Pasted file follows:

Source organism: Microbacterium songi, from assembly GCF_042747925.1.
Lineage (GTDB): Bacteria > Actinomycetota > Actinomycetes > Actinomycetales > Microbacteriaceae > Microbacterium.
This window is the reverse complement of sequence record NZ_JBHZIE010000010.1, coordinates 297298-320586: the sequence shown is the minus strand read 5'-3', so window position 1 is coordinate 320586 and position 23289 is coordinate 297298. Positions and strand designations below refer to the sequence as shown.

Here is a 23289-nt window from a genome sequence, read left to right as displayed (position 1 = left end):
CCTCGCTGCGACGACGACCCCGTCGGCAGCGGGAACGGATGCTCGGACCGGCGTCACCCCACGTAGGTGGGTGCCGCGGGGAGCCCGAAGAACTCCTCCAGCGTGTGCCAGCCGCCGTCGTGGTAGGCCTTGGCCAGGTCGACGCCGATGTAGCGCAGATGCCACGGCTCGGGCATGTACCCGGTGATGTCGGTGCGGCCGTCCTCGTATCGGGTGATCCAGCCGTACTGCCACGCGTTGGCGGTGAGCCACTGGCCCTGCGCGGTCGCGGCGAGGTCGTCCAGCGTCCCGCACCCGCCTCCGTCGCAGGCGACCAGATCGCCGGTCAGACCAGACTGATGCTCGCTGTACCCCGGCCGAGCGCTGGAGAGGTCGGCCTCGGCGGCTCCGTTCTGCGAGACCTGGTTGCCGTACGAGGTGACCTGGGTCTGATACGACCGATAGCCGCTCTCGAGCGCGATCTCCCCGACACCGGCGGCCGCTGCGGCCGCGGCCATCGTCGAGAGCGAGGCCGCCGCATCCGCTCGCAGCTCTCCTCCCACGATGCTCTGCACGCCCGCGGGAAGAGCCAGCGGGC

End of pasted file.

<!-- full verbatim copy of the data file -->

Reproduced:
Source organism: Microbacterium songi, from assembly GCF_042747925.1.
Lineage (GTDB): Bacteria > Actinomycetota > Actinomycetes > Actinomycetales > Microbacteriaceae > Microbacterium.
This window is the reverse complement of sequence record NZ_JBHZIE010000010.1, coordinates 297298-320586: the sequence shown is the minus strand read 5'-3', so window position 1 is coordinate 320586 and position 23289 is coordinate 297298. Positions and strand designations below refer to the sequence as shown.

Here is a 23289-nt window from a genome sequence, read left to right as displayed (position 1 = left end):
CCTCGCTGCGACGACGACCCCGTCGGCAGCGGGAACGGATGCTCGGACCGGCGTCACCCCACGTAGGTGGGTGCCGCGGGGAGCCCGAAGAACTCCTCCAGCGTGTGCCAGCCGCCGTCGTGGTAGGCCTTGGCCAGGTCGACGCCGATGTAGCGCAGATGCCACGGCTCGGGCATGTACCCGGTGATGTCGGTGCGGCCGTCCTCGTATCGGGTGATCCAGCCGTACTGCCACGCGTTGGCGGTGAGCCACTGGCCCTGCGCGGTCGCGGCGAGGTCGTCCAGCGTCCCGCACCCGCCTCCGTCGCAGGCGACCAGATCGCCGGTCAGACCAGACTGATGCTCGCTGTACCCCGGCCGAGCGCTGGAGAGGTCGGCCTCGGCGGCTCCGTTCTGCGAGACCTGGTTGCCGTACGAGGTGACCTGGGTCTGATACGACCGATAGCCGCTCTCGAGCGCGATCTCCCCGACACCGGCGGCCGCTGCGGCCGCGGCCATCGTCGAGAGCGAGGCCGCCGCATCCGCTCGCAGCTCTCCTCCCACGATGCTCTGCACGCCCGCGGGAAGAGCCAGCGGGC